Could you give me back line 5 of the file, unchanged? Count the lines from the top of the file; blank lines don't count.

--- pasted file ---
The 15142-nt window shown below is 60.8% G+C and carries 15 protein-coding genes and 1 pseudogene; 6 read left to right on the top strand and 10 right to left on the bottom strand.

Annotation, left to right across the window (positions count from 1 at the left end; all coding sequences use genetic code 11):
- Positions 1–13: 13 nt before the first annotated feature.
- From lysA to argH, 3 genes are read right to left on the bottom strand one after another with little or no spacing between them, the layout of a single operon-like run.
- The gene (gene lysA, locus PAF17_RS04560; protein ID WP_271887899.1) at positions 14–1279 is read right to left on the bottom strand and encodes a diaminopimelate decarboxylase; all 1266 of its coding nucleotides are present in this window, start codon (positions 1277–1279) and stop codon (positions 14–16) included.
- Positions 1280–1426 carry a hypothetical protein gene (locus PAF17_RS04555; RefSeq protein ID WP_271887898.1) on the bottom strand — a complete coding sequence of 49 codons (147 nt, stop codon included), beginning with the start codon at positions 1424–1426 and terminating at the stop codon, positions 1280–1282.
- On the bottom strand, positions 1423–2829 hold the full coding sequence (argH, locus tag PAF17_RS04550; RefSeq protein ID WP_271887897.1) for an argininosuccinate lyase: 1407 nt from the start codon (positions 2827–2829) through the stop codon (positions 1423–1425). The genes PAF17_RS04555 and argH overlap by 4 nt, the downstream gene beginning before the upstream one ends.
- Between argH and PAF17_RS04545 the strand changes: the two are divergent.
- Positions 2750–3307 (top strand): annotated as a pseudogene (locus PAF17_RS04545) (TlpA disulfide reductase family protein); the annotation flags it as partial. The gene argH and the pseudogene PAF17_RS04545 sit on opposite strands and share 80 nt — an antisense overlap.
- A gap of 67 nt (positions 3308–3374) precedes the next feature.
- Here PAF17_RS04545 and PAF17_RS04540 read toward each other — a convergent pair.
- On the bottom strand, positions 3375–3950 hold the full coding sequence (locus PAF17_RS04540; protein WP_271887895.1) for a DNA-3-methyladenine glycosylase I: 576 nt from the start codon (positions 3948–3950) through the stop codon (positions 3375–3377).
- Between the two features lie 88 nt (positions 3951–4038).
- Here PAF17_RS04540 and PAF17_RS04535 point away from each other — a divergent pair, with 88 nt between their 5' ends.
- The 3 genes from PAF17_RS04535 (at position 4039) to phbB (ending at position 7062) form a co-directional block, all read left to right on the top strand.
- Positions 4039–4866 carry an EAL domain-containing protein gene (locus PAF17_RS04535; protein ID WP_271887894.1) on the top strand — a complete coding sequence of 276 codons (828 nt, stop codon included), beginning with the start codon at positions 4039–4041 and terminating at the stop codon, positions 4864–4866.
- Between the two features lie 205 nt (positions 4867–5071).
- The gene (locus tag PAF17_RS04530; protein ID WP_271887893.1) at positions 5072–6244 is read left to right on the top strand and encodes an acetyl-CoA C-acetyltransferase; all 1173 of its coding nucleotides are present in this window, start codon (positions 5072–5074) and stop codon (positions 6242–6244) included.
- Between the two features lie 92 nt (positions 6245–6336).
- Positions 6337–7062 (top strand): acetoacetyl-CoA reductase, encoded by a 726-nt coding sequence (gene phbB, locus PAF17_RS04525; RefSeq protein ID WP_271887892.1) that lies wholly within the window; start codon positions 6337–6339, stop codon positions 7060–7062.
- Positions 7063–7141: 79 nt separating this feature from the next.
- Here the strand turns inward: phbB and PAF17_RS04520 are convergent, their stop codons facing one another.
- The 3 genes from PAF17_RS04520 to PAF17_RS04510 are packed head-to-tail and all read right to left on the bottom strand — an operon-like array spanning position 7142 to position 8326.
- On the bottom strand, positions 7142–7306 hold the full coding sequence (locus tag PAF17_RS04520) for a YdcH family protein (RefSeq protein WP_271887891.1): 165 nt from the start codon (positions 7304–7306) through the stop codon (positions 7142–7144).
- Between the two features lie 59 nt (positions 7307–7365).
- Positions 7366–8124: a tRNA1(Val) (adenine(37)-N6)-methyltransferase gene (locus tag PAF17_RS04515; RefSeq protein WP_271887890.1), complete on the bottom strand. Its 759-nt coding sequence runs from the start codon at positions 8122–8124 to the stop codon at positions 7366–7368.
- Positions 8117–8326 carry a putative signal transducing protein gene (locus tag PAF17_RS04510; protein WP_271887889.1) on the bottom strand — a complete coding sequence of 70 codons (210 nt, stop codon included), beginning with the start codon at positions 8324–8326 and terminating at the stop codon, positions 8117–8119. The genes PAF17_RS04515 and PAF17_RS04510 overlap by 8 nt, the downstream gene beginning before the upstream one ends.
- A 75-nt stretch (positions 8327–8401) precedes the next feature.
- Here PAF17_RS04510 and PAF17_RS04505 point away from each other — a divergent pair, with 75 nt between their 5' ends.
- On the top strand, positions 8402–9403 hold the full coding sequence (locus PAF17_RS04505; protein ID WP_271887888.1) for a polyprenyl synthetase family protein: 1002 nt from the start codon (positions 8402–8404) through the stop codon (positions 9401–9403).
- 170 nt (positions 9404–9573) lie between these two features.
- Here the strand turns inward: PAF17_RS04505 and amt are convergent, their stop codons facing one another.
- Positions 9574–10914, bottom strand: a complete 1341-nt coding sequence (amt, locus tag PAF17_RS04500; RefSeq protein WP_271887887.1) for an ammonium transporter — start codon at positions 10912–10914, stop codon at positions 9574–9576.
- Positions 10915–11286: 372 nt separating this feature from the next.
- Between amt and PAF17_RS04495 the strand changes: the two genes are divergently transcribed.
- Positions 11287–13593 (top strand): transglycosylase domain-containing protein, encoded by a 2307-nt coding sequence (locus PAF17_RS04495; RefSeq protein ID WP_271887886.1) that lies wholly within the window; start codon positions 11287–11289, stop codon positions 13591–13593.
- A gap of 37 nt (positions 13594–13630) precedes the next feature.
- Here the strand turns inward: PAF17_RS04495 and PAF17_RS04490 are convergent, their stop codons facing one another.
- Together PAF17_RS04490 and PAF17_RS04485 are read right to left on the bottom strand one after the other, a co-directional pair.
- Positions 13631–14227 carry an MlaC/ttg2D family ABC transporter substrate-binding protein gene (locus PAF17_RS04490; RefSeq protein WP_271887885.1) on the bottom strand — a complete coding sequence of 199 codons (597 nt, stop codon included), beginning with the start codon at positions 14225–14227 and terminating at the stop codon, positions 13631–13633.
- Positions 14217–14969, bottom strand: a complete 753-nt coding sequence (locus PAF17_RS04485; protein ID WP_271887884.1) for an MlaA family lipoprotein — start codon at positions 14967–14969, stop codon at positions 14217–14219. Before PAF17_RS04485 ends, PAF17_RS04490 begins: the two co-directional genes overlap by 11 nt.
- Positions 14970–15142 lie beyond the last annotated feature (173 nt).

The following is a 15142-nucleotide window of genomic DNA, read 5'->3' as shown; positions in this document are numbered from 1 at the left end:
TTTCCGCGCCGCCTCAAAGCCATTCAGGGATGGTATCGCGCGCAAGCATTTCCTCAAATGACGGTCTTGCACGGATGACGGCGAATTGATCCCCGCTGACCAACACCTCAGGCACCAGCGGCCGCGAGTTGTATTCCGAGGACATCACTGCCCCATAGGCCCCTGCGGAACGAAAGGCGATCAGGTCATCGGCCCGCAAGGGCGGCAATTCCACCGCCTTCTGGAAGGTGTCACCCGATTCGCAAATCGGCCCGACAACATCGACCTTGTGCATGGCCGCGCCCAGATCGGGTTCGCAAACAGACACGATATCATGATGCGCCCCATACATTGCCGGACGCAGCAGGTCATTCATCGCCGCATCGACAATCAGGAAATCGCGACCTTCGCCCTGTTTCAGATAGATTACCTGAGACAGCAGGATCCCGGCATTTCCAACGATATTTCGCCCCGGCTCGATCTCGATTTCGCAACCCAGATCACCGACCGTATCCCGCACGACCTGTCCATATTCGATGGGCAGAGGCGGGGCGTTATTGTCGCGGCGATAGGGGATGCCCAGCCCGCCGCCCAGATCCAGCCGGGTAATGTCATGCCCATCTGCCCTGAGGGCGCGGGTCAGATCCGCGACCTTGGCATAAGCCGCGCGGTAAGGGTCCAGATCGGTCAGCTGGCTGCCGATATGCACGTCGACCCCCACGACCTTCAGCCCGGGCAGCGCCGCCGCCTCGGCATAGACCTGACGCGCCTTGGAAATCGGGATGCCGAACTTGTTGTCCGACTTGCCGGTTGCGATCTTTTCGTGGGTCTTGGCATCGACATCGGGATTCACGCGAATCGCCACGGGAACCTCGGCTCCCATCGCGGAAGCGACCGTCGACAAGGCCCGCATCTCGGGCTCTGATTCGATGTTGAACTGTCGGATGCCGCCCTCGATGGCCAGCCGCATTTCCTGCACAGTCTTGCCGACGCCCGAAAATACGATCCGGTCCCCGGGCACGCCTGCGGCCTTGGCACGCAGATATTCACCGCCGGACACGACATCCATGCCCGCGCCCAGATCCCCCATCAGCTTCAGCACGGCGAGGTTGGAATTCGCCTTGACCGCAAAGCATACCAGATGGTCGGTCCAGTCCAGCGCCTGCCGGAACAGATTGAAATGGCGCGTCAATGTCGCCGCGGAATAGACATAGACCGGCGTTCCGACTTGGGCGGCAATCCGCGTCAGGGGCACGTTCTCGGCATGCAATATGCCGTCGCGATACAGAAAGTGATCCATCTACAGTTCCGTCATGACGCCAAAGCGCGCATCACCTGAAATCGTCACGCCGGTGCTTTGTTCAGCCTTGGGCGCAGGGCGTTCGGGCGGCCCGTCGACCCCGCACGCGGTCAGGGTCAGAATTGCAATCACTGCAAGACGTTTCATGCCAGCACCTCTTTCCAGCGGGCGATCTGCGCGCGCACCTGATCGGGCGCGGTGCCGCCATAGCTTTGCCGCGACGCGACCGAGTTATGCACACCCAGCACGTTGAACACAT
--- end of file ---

- The gene (gene lysA, locus PAF17_RS04560; protein ID WP_271887899.1) at positions 14–1279 is read right to left on the bottom strand and encodes a diaminopimelate decarboxylase; all 1266 of its coding nucleotides are present in this window, start codon (positions 1277–1279) and stop codon (positions 14–16) included.